I cannot believe the lengths that some people will go to to defend outrageous practices in relationships based on jealousy and insecurity.

I do not espouse open relationships and I do not have one with my husband. Our relationship is based on trust and the knowledge that we are secure in our committed relationship.

for you to liken me having male friends and saying this is a facet of having a secure, mature relationship to swingers is ridiculous and you know it. not even in the same ballpark....

#40
kerty
March 16, 2008
02:20 PM

SS

My comment was not aimed at anybody at personal level. Nor I am interested in dwelling on anybody's personal relationships even if they are presented here to support some argument. I have tried to deal with set of positions in this thread and I do not look at from where and from whom such positions come from. They are out there in the mix and we should be looking at them in objective manner without putting anybody's personal relationship on the table. You do not have to explain or defend your personal life here. I apologize for any hurt I may have caused you.

#41
CapQuarius
March 17, 2008
02:07 AM

SS: You are lucky not only to have a supremely matured man in your life! but, also a matured Ex.

I believe, if a person truly loves the other person, however difficult it may be, letting go and letting the other person decide upon her/his life makes sense.

Didn't they say - "True love is Self-less." I can tell you with experience that your ex, truly loved you. So what if your relationship didn't work. He must be a nice man.

Relationships come with expiry dates, love doesn't.

SS: You lucky damsel!

#42
kerty
March 17, 2008
04:01 PM

This good news is just in today...

Women from Mumbai top the list of divorcees across the country in 15-49 age group, says a new government survey.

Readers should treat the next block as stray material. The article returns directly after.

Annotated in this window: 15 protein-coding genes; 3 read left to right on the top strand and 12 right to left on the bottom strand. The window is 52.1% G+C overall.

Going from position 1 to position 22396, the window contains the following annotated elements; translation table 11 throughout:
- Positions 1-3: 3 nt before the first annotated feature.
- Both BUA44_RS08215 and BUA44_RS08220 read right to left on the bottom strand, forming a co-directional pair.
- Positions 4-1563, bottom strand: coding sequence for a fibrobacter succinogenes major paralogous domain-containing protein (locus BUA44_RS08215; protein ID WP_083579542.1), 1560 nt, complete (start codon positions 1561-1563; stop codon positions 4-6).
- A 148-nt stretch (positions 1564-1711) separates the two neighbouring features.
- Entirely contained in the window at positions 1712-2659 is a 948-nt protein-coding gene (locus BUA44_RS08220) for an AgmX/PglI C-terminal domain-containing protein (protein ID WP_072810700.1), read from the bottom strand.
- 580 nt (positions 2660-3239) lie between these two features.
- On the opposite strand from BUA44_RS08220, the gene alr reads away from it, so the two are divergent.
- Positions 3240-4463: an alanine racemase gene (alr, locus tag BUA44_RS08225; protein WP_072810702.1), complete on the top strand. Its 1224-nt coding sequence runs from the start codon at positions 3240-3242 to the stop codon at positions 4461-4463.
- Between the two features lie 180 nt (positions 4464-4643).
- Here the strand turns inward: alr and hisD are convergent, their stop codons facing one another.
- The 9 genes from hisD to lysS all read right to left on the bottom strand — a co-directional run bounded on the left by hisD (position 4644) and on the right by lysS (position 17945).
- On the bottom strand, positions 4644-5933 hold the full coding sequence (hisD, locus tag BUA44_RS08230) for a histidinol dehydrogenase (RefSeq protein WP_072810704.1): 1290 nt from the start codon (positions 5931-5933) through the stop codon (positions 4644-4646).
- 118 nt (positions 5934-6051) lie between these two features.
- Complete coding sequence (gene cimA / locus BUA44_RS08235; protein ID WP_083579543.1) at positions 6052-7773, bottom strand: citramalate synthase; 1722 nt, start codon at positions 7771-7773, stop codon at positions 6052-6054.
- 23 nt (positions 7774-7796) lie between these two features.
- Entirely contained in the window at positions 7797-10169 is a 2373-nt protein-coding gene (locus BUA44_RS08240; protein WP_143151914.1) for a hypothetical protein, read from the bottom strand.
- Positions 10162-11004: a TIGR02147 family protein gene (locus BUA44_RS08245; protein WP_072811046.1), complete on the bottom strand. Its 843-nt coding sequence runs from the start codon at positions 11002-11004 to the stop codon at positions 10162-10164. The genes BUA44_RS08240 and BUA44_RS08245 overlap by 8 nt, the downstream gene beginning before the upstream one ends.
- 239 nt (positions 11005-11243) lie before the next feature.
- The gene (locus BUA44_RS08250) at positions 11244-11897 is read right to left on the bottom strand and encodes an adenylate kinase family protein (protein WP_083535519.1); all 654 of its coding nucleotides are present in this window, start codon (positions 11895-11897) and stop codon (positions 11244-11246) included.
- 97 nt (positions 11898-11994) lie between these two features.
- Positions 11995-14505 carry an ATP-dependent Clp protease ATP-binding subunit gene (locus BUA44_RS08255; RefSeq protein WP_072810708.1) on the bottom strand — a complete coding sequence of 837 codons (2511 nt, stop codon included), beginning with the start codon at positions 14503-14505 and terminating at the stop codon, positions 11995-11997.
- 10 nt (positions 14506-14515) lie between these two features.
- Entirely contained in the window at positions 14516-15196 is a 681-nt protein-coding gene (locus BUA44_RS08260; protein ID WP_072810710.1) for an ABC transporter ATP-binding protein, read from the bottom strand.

"In Mumbai, 0.4 per cent women in 2005-06 have opted for divorce while in Delhi, it is 0.2. Kolkata and Chennai follows with 0.1 and 0.2 per cent respectively," Women and Child development Minister Renuka Chowdhary told Rajya Sabha, citing the National Family Health Survey (NFHS).

To empower women, the Central Social Welfare Board of the Ministry implemented the 'Awareness Generation Project' and several other programmes for them, she said.

So now we have to see breakup as celebration and growing divorces as empowerment and freedom. And we now have a dedicated Union ministry to make it happen. Life does not get any better.

#43
smallsquirrel
March 17, 2008
05:01 PM

well kerty, with all your smugness, I guess you think all those abused and downtrodden and harangued men should be forced to stay with their abusive wives then, hunh?

open mouth, insert foot.

#44
kerty
March 17, 2008
05:34 PM

SS

When relationships come with expiry dates, when lust-affairs are packaged as love, when sleeping around within relationship is promoted as sign of matured relationship and respect for individuality, when relationships are made into gender war zones - they have dire consequences at society level. I see feminists promoting them and exploiting the consequences to advance their feminist agenda. That amounts to not only evading accountability but also exploiting the consequences for political gains. It is more than demonic - it is outright Ravanic. When Ravan is around, we got to keep our eye on Sita. I prefer to keep my eyes open and my foot down.